I know this might sound a little bit easy for some of you but i do really need a clarification on this.

I have a question about the operation modes of the Bi-Polar Junction Transistor.

In the graph below (bjt characteristics) we all do agree that there are four regions for a transistor to operate :

  1. Forward Active
  2. Saturation
  3. Cut-off
  4. Reverse Active

Most of the refrences I have looked into said that in order for a transistor to operate in the "Reverse Active" The biasing voltage on the Base-Emitter-Junction must be in Reverse, which makes sense to my understanding of the BJT.

Unfortunately, my Professor at the University has another approach and he said that if the Voltage of the Collector-Emitter-Junction is negative (Reverse) the transitor is Reverse in general, therefore we must swap the Collector with the emitter and then we keep solving currents in order to know if the Transistor is in (Rev SAT/ or /Reverse Act)

Can anyone explain that to me?

Also is there is any method to detect when a BJT is operating in the Reverse Active mode?

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Any help will be appreciated

Thanks in advance

  • 2
    \$\begingroup\$ For NPN transistor BJT is in Forward Active when base is at 0.6V higher than emitter and collector voltage larger than the base voltage. But if you revere the B-E voltage, now the emitter is at higher voltage than the base. But in this case BJT is in Cut-off region (Ic = 0A). NPN transistor is in Reverse Active only when base-collector junction is in Forward (base voltage larger than collector voltage (0.6V)) and emitter voltage is larger than the base voltage (we swap the Collector with the emitter). And now emitter work as a collector and collector work as a emitter. \$\endgroup\$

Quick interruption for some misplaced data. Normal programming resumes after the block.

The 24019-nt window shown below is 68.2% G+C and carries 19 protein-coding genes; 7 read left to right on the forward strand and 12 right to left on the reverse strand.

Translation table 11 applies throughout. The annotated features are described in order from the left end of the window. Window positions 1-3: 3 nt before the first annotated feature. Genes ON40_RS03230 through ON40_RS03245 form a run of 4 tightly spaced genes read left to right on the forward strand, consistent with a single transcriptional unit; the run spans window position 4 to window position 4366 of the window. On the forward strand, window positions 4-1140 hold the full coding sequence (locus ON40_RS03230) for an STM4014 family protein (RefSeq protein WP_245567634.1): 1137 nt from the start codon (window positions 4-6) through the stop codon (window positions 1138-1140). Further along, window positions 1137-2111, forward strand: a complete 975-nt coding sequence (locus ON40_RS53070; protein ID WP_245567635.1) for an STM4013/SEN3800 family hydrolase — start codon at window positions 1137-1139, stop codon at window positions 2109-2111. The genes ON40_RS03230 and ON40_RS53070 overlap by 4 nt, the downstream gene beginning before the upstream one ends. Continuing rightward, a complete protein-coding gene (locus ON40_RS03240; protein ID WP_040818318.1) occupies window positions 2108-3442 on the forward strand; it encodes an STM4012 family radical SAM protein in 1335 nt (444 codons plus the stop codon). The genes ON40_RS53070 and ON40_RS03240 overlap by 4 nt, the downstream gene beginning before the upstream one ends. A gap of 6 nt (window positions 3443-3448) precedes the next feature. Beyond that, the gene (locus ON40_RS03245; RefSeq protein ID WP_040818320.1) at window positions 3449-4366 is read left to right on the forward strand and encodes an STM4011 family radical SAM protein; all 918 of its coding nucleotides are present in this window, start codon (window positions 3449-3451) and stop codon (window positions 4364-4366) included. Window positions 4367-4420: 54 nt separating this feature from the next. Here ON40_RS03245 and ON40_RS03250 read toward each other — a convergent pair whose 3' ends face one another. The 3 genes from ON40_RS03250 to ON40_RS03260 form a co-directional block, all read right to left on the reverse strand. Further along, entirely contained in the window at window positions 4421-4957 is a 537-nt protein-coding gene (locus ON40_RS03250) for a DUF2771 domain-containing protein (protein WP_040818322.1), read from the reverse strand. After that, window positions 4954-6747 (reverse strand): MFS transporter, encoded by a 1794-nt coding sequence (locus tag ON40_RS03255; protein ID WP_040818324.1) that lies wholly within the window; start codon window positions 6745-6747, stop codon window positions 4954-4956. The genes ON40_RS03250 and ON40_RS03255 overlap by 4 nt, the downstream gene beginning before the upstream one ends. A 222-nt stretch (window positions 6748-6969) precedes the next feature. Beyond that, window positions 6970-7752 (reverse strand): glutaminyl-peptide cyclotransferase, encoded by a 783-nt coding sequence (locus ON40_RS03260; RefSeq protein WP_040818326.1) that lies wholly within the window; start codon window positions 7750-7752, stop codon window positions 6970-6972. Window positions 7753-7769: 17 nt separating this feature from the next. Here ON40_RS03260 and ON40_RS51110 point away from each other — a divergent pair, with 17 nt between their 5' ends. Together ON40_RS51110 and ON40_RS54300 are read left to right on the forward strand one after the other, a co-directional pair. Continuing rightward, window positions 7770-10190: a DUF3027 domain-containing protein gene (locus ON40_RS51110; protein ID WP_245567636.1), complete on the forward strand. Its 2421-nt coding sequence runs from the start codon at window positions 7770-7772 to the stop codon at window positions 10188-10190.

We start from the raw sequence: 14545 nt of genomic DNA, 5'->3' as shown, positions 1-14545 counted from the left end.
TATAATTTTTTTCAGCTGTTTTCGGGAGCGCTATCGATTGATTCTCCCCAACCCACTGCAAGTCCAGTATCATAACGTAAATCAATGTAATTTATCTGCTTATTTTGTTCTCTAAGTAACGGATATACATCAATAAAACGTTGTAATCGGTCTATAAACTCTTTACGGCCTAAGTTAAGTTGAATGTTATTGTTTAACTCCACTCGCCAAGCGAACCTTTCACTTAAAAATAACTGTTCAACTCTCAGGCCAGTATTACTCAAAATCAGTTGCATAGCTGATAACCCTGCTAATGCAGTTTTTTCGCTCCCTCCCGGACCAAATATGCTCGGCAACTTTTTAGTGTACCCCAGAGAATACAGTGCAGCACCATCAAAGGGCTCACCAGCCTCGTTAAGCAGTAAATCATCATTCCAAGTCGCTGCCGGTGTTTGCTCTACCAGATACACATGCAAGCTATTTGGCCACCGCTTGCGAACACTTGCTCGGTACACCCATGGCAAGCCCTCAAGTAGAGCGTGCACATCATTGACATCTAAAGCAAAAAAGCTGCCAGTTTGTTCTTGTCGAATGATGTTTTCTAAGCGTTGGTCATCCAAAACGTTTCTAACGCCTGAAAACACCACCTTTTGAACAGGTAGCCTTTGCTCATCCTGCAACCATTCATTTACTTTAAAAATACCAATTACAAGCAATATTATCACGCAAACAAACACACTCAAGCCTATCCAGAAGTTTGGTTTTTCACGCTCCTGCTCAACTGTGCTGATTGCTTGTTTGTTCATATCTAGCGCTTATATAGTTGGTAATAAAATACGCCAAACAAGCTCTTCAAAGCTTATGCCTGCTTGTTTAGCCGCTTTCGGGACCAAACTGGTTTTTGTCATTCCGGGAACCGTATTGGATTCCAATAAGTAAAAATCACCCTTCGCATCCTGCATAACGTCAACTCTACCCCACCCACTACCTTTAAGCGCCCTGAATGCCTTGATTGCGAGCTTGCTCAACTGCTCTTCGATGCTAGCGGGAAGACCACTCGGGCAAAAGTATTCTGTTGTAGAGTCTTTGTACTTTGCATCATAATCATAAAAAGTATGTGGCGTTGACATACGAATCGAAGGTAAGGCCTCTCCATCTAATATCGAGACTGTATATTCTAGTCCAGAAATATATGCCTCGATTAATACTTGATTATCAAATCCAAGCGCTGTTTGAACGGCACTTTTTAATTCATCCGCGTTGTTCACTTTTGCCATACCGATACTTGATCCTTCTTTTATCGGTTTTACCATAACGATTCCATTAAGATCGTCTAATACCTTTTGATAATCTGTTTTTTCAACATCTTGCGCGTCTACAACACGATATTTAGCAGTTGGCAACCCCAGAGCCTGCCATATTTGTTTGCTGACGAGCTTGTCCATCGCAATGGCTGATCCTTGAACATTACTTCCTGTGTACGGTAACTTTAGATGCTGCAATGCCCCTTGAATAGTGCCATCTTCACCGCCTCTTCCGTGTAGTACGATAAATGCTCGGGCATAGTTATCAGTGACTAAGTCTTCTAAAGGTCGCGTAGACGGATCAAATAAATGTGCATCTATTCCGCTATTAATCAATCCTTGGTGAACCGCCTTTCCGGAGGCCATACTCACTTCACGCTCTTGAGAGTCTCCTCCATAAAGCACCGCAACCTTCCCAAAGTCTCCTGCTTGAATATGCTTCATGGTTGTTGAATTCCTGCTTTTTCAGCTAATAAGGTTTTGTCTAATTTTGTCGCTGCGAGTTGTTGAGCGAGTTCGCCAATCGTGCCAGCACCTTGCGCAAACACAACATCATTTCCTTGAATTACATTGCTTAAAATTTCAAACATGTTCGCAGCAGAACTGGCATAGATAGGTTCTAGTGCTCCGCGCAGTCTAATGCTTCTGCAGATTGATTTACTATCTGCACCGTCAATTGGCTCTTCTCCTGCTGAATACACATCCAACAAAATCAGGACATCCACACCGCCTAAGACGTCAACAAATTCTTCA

– G36
    Commented Nov 25, 2016 at 16:40
  • 1
    \$\begingroup\$ Input transistor in TTL gates work in Reverse Active mode when input are 1. This means that your Professor is right. \$\endgroup\$
    – G36
    Commented Nov 25, 2016 at 16:42

1 Answer 1


What you should understand is that the transistor is symmetric about the base.

That being said, the level of doping in the three regions, base, emitter and collector are vastly different. If we consider an n-p-n transistor, the collector and emitter are theoretically interchangeable but current amplification factor popularly denoted by beta is high, about 50 - 300 for an average transistor in the active mode and much lesser, about 0.1 - 2 in the reverse active mode. This is decided by the level of doping in the different regions.

In active mode, B>E for forward bias and C>B for reverse bias, hence C>>E. Similarly in reverse active mode, B>C for forward bias and E>B for reverse bias, hence E>>C. So yes, all your sources including your professor and your textbook are correct.


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